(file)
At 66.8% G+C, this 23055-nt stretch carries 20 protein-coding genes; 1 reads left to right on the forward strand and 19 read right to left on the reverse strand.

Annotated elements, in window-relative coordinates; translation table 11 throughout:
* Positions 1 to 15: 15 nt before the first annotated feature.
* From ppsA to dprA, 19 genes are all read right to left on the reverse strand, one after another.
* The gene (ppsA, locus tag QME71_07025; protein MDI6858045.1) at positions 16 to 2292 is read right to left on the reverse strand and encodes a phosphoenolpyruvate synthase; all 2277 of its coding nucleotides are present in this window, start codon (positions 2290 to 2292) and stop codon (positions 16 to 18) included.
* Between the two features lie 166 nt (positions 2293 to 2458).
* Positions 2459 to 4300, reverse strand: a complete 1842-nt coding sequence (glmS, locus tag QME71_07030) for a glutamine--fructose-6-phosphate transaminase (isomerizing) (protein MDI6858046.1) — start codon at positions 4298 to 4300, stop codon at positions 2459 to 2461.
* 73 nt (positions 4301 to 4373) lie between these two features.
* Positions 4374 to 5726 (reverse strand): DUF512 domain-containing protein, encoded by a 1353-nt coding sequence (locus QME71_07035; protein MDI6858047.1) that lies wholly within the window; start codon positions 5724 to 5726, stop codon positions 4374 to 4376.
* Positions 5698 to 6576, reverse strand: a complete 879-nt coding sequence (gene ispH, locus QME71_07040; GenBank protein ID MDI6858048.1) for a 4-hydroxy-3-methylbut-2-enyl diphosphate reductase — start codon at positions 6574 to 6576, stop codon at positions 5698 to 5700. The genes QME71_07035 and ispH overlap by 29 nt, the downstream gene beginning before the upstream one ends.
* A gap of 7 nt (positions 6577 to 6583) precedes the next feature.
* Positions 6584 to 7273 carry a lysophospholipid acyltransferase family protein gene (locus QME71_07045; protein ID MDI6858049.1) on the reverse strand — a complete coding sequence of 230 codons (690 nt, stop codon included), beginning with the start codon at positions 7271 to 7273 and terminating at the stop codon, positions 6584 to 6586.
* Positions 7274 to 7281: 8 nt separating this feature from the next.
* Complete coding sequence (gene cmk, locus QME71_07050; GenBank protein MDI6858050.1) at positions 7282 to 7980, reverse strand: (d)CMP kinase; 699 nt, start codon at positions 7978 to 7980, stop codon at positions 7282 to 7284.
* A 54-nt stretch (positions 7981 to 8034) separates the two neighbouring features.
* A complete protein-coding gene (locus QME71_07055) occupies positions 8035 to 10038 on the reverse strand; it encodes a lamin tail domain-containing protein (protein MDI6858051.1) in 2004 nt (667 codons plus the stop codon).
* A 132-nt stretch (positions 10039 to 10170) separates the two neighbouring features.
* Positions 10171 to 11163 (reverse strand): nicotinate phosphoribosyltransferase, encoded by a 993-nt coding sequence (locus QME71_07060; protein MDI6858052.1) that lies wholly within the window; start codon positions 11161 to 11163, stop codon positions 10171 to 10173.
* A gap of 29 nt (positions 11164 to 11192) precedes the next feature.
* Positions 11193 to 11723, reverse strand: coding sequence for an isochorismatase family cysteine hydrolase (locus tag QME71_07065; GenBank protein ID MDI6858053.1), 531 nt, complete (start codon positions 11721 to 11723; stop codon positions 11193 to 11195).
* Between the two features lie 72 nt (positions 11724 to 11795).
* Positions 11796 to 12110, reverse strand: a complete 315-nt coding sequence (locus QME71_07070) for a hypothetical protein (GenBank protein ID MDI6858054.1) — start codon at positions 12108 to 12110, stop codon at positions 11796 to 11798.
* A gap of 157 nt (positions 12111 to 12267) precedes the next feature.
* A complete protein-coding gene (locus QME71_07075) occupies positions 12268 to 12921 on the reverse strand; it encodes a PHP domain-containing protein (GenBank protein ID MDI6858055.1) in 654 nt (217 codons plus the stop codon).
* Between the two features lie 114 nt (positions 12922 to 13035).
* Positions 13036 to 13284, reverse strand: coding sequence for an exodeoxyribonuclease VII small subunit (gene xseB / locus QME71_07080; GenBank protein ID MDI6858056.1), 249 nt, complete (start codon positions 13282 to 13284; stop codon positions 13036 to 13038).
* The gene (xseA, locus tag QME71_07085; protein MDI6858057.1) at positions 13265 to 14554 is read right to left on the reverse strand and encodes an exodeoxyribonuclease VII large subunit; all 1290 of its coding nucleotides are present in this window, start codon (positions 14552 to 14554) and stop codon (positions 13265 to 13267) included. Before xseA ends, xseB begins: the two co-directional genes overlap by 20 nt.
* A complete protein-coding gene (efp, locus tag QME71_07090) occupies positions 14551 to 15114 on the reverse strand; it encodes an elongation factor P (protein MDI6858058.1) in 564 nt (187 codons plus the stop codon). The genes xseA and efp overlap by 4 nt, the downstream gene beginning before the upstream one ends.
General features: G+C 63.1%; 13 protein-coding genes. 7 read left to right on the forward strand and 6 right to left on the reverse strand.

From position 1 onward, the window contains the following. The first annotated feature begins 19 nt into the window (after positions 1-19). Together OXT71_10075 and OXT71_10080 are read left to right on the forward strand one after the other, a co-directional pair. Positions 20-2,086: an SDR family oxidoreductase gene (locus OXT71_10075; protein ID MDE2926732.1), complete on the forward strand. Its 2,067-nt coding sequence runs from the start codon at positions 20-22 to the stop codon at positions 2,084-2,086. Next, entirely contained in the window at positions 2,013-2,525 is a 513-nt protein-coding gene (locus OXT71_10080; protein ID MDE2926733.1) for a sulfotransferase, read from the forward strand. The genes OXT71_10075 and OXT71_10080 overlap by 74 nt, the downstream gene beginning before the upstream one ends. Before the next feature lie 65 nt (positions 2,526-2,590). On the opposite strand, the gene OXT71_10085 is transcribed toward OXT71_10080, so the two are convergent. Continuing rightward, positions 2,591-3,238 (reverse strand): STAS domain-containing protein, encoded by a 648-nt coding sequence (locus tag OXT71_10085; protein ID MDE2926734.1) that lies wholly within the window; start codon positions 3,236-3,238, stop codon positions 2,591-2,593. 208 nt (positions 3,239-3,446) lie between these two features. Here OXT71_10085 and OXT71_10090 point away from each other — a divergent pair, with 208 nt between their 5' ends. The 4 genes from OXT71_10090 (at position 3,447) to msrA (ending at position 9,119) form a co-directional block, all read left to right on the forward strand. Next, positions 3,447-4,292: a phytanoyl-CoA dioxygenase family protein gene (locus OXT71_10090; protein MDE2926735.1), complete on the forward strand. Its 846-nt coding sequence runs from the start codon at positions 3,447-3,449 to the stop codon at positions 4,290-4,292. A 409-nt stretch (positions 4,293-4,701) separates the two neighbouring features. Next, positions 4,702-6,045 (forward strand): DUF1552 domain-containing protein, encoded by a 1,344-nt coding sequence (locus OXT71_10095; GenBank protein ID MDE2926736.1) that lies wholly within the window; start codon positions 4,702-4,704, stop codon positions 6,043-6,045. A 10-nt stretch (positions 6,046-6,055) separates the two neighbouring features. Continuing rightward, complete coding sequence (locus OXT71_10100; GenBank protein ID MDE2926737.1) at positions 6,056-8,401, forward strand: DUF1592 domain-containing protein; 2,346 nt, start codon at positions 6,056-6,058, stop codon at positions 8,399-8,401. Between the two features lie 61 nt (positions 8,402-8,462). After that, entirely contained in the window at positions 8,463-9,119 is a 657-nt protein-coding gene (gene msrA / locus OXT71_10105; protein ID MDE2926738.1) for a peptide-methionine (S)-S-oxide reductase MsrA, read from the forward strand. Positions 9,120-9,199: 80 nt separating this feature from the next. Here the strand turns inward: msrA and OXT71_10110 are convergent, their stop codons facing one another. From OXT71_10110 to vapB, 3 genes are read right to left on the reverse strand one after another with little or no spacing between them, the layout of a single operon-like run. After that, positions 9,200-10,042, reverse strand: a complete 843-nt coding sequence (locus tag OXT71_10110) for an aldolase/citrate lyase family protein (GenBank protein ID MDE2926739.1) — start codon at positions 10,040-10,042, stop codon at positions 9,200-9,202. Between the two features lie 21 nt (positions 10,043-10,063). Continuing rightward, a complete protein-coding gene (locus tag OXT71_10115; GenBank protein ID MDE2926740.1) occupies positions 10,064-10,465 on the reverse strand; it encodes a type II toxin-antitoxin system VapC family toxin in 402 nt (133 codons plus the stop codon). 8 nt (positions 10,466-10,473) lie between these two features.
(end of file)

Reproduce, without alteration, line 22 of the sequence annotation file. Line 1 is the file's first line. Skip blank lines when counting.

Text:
* Positions 11796 to 12110, reverse strand: a complete 315-nt coding sequence (locus QME71_07070) for a hypothetical protein (GenBank protein ID MDI6858054.1) — start codon at positions 12108 to 12110, stop codon at positions 11796 to 11798.